Sadly, cosmic synchronicity strikes.

The top news story today is about a 9-year-old killing her instructor with an Uzi at a place called "Bullets and Burgers." (You can't make this shit up.)

Also, from the Cosmic Whup-Ass Department, there's another story on the latest CONservative fearmongering fundraising flyer, touting "traditional family values."

Under a section entitled "I stand with the Conservative Party on the following issues," the members are asked to check off those that apply. "Respecting traditional family values," is one of the options, along with "safe and sensible firearms policies" and "tough-on-crime approach."
If only the CON Brain [sic] Trust could have seen into the future, I'm sure another option would have been "respecting the rights of young children to play with heavy assault weapons while their parents had a burger and a brew".

As I asked on Twitter: Has any other Attorney General of a supposedly civilized nation ever panderingly posed with butchered national logo on his chest with a bunch of gunnnutz?

I'm pretty sure no other Canadian Attorney General has.

But then no other Canadian Attorney General has posed with a police department and a tank before either.

That's New Glascow, Nova Scotia, population in 2011 a tad over 9,000.

So, fellow and sister Canadians, is Canada unrecognizable yet?

The Politics of Lying, An Essay by Henry Giroux

The Disaffected Lib - Wed, 08/27/2014 - 08:32

When it comes to politics and lying the two seem to go hand in glove.  We've always considered politicians a bit shady, willing to bend the truth to suit their purposes.  Yet it can be difficult to distinguish outright lying from differences of opinion, selective perception, variances in grasp and understanding.  If I have no grounding in a topic and someone who does makes a claim that I find hard to swallow, I may suspect them of fiddling with the truth.  Historically, our best political leaders have used fibbing to build consensus or at least acceptance of their chosen policies. Those were the good old days.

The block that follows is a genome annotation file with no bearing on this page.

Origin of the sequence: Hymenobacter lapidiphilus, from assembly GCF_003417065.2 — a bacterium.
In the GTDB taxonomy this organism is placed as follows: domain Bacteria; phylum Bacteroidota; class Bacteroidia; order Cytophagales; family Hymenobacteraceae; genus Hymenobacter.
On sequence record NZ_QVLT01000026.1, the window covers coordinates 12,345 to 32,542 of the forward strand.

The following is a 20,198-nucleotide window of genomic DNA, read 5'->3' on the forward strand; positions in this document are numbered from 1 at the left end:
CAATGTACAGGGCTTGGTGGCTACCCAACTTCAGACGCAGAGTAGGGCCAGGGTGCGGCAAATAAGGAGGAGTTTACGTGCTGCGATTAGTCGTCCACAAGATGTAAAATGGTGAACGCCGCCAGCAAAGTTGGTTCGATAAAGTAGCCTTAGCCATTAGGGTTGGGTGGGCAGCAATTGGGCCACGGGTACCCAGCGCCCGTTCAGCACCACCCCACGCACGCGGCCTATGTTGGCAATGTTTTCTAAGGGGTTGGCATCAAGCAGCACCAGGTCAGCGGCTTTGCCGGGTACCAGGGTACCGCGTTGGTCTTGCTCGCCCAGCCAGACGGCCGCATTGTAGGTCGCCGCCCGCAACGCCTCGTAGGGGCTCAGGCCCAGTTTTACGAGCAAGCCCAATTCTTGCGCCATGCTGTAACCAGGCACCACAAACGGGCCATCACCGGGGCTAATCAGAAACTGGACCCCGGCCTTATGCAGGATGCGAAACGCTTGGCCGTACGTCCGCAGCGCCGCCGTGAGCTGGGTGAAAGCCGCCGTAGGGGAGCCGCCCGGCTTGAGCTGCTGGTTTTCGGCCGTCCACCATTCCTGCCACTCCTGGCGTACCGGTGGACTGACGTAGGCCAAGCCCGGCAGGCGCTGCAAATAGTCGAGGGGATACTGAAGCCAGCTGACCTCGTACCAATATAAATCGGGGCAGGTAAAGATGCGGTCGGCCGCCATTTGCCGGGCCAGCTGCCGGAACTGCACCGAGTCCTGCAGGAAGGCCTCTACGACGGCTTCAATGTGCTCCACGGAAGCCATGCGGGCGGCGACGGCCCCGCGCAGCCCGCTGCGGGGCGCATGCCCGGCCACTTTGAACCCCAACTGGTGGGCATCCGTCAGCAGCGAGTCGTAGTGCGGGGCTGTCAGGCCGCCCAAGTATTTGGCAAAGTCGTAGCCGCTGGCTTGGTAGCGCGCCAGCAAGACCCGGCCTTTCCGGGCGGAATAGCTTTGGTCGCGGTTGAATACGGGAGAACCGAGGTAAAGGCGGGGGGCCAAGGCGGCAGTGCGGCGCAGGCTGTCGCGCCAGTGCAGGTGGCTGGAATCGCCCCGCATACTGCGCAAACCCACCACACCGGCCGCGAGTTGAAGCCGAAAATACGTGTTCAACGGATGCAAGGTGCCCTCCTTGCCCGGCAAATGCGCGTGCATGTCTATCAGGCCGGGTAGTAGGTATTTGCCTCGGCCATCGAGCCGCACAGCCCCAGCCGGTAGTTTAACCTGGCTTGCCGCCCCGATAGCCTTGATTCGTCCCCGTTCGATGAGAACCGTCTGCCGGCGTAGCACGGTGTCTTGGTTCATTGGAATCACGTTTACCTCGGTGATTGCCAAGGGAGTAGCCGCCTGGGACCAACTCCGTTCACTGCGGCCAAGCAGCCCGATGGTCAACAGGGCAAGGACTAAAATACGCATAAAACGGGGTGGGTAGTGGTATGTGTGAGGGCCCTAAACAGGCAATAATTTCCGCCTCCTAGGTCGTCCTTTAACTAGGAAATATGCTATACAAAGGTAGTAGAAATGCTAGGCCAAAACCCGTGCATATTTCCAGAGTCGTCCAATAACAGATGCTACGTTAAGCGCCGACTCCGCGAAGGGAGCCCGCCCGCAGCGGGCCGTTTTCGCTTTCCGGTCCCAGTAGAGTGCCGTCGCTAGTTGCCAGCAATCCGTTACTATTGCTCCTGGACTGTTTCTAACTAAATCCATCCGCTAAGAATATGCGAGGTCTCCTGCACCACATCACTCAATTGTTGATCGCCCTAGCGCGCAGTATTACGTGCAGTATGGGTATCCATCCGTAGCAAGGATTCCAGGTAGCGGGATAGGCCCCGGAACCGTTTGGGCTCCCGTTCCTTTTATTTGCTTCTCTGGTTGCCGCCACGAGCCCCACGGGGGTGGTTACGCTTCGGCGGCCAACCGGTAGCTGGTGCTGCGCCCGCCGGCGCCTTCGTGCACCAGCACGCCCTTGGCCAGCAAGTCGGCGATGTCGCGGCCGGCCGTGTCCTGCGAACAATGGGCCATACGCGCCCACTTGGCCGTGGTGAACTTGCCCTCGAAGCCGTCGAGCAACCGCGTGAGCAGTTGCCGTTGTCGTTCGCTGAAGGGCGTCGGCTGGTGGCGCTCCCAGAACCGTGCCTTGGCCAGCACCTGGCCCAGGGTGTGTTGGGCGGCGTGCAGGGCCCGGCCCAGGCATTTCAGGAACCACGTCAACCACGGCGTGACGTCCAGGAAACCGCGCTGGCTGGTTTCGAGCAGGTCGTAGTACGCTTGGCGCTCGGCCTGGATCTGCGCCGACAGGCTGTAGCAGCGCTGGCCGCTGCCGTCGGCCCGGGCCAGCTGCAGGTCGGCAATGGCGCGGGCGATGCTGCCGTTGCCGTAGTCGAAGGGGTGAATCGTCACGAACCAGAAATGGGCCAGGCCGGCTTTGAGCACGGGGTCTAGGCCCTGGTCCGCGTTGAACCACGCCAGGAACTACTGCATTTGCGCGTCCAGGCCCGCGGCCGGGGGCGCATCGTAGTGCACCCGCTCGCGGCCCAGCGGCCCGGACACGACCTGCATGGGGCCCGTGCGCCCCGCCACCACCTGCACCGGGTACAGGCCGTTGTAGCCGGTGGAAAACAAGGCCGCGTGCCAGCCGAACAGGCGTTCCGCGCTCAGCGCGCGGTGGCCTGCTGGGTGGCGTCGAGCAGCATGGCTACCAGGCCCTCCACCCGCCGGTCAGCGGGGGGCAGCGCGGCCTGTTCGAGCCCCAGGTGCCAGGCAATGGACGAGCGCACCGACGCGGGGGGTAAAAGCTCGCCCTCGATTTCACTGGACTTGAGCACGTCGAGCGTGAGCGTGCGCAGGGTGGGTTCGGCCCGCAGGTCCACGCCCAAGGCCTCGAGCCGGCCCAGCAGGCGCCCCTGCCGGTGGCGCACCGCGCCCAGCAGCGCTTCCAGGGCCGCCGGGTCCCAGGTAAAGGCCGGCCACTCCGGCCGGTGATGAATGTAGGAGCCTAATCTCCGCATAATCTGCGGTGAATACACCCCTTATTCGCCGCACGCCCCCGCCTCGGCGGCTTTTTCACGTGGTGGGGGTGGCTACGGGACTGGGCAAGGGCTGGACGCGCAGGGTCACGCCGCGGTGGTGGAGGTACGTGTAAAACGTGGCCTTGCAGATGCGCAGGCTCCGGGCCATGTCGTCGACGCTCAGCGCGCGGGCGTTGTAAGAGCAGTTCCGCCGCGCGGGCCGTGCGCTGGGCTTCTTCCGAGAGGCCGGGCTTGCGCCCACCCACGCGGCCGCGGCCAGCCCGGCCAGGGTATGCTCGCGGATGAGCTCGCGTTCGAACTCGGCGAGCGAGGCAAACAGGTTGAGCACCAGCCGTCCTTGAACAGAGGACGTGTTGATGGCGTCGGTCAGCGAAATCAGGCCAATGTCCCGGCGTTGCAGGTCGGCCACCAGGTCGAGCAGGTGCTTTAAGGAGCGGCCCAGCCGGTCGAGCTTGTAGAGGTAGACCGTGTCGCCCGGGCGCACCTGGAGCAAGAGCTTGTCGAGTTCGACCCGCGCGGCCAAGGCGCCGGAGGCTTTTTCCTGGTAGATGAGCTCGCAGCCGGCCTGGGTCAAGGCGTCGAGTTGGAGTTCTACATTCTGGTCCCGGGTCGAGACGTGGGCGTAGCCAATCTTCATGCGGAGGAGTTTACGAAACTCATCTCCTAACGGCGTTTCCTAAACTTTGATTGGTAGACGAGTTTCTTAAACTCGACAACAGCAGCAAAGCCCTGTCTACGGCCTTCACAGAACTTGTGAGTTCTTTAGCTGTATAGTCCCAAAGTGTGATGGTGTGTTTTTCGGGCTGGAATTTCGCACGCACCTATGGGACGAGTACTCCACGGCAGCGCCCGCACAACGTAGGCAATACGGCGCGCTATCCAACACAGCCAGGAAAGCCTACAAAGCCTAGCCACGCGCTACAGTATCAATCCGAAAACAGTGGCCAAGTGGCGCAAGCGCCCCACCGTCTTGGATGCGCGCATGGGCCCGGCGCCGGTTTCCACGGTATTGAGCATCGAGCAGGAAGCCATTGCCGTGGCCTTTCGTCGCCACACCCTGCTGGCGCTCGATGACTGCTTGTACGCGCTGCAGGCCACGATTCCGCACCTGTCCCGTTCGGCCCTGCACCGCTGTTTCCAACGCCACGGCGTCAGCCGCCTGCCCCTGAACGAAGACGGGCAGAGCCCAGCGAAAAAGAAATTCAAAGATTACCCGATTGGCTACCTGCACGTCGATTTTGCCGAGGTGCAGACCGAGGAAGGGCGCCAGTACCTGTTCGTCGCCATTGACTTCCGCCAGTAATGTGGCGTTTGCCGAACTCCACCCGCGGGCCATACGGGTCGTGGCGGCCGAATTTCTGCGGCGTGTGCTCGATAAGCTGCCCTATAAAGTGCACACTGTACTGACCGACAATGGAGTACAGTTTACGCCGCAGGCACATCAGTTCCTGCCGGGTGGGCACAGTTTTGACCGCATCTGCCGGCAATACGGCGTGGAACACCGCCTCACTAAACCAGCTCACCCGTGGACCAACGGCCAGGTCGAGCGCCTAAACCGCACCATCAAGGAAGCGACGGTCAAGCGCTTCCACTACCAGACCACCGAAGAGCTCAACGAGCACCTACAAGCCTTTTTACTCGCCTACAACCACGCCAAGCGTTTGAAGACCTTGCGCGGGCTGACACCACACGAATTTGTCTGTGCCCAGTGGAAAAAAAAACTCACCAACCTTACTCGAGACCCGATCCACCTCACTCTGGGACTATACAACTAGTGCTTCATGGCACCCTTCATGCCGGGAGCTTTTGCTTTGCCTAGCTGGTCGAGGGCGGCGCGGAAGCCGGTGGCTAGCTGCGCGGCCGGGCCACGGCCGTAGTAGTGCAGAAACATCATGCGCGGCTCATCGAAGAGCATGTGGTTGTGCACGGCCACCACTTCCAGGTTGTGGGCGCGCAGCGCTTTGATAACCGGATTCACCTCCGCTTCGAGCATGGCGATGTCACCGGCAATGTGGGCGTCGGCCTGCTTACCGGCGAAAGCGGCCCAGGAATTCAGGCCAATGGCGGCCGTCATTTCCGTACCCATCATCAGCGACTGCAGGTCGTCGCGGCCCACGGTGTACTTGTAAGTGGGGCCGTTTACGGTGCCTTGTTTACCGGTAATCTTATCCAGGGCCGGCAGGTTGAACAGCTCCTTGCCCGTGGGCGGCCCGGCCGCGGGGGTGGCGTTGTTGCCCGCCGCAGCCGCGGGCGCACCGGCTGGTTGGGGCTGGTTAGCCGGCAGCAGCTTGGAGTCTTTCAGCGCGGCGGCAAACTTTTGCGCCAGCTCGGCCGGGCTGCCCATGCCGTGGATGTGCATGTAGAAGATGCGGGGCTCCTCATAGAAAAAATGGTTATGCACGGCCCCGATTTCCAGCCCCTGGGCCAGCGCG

Today we have become inured to a much different, even malignant form of political lying.  American intellectual and McMaster prof, Henry Giroux, discusses this in his essay, "The Politics of Lying and the Culture of Deceit in Obama's America," taken from his book, "Zombie Politics and the Culture of Cruelty."

Here are some excerpts from Giroux's essay:

In the age of public relations managers and talk show experts, we are witnessing the demise of public life.  At a time when education is reduced to training workers and stripped of any civic ideals and critical practices, it becomes unfashionable for the public to think critically.  Rather than intelligence uniting us, a collective ignorance of politics, culture, the arts, history, and important social issues, as Mark Slouka points out, "gives us a sense of community, it confers citizenship."  Our political passivity is underscored by a paucity of intellectual engagement, just as the need for discrete judgment and informed analysis falls prey to a culture of watching, a culture of illusion and circus tricks...

The widespread acceptance of lying and deceit is not merely suggestive of a commodified and ubiquitous corporate-driven electronic culture that displays an utter contempt for morality and social needs; it also registers the existence of a troubling form of infantilization and depoliticization.  Lying as common sense and deceit as politics-as-usual join the embrace of provocation in a coupling that empties politics and Agency of any substance and feeds into a corporate state And militarized culture in which matters of judgment, thoughtfulness, morality, and compassion seem to disappear from public view. What is the social cost of such flight from reality, if not the death of democratic politics, critical thought, and civic agency?